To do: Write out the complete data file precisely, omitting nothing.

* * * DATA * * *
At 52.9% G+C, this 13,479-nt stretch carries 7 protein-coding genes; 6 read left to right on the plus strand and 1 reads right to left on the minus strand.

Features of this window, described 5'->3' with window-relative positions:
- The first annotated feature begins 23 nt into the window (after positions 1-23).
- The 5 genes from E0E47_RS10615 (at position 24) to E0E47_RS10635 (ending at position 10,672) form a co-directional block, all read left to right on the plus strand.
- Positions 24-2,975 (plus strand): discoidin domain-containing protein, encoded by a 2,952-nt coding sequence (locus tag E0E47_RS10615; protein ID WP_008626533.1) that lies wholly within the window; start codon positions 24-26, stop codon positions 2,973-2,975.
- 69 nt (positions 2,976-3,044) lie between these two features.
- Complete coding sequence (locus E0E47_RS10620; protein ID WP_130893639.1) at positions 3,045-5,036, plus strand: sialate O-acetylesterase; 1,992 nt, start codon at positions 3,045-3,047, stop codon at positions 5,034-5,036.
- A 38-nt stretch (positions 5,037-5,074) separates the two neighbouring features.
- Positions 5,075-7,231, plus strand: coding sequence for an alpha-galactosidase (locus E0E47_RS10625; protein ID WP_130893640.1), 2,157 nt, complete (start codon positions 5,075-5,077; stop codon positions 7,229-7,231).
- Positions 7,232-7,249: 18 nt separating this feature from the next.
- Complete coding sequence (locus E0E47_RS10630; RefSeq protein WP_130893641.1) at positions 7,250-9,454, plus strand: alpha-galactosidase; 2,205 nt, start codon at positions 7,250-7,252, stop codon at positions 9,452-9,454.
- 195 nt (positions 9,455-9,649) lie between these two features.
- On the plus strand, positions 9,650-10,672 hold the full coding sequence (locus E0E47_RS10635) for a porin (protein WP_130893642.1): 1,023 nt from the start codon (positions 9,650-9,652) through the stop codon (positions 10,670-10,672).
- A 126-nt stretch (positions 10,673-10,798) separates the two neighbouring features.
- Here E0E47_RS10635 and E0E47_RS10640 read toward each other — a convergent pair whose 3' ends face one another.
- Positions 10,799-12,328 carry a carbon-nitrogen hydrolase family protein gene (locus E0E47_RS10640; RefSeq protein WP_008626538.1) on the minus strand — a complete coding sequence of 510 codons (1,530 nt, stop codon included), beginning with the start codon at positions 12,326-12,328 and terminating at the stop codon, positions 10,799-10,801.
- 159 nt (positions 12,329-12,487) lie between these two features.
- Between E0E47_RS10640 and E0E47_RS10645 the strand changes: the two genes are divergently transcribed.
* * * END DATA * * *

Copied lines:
At 52.9% G+C, this 13,479-nt stretch carries 7 protein-coding genes; 6 read left to right on the plus strand and 1 reads right to left on the minus strand.

Features of this window, described 5'->3' with window-relative positions:
- The first annotated feature begins 23 nt into the window (after positions 1-23).
- The 5 genes from E0E47_RS10615 (at position 24) to E0E47_RS10635 (ending at position 10,672) form a co-directional block, all read left to right on the plus strand.
- Positions 24-2,975 (plus strand): discoidin domain-containing protein, encoded by a 2,952-nt coding sequence (locus tag E0E47_RS10615; protein ID WP_008626533.1) that lies wholly within the window; start codon positions 24-26, stop codon positions 2,973-2,975.
- 69 nt (positions 2,976-3,044) lie between these two features.
- Complete coding sequence (locus E0E47_RS10620; protein ID WP_130893639.1) at positions 3,045-5,036, plus strand: sialate O-acetylesterase; 1,992 nt, start codon at positions 3,045-3,047, stop codon at positions 5,034-5,036.
- A 38-nt stretch (positions 5,037-5,074) separates the two neighbouring features.
- Positions 5,075-7,231, plus strand: coding sequence for an alpha-galactosidase (locus E0E47_RS10625; protein ID WP_130893640.1), 2,157 nt, complete (start codon positions 5,075-5,077; stop codon positions 7,229-7,231).
- Positions 7,232-7,249: 18 nt separating this feature from the next.
- Complete coding sequence (locus E0E47_RS10630; RefSeq protein WP_130893641.1) at positions 7,250-9,454, plus strand: alpha-galactosidase; 2,205 nt, start codon at positions 7,250-7,252, stop codon at positions 9,452-9,454.
- 195 nt (positions 9,455-9,649) lie between these two features.
- On the plus strand, positions 9,650-10,672 hold the full coding sequence (locus E0E47_RS10635) for a porin (protein WP_130893642.1): 1,023 nt from the start codon (positions 9,650-9,652) through the stop codon (positions 10,670-10,672).
- A 126-nt stretch (positions 10,673-10,798) separates the two neighbouring features.
- Here E0E47_RS10635 and E0E47_RS10640 read toward each other — a convergent pair whose 3' ends face one another.
- Positions 10,799-12,328 carry a carbon-nitrogen hydrolase family protein gene (locus E0E47_RS10640; RefSeq protein WP_008626538.1) on the minus strand — a complete coding sequence of 510 codons (1,530 nt, stop codon included), beginning with the start codon at positions 12,326-12,328 and terminating at the stop codon, positions 10,799-10,801.
- 159 nt (positions 12,329-12,487) lie between these two features.
- Between E0E47_RS10640 and E0E47_RS10645 the strand changes: the two genes are divergently transcribed.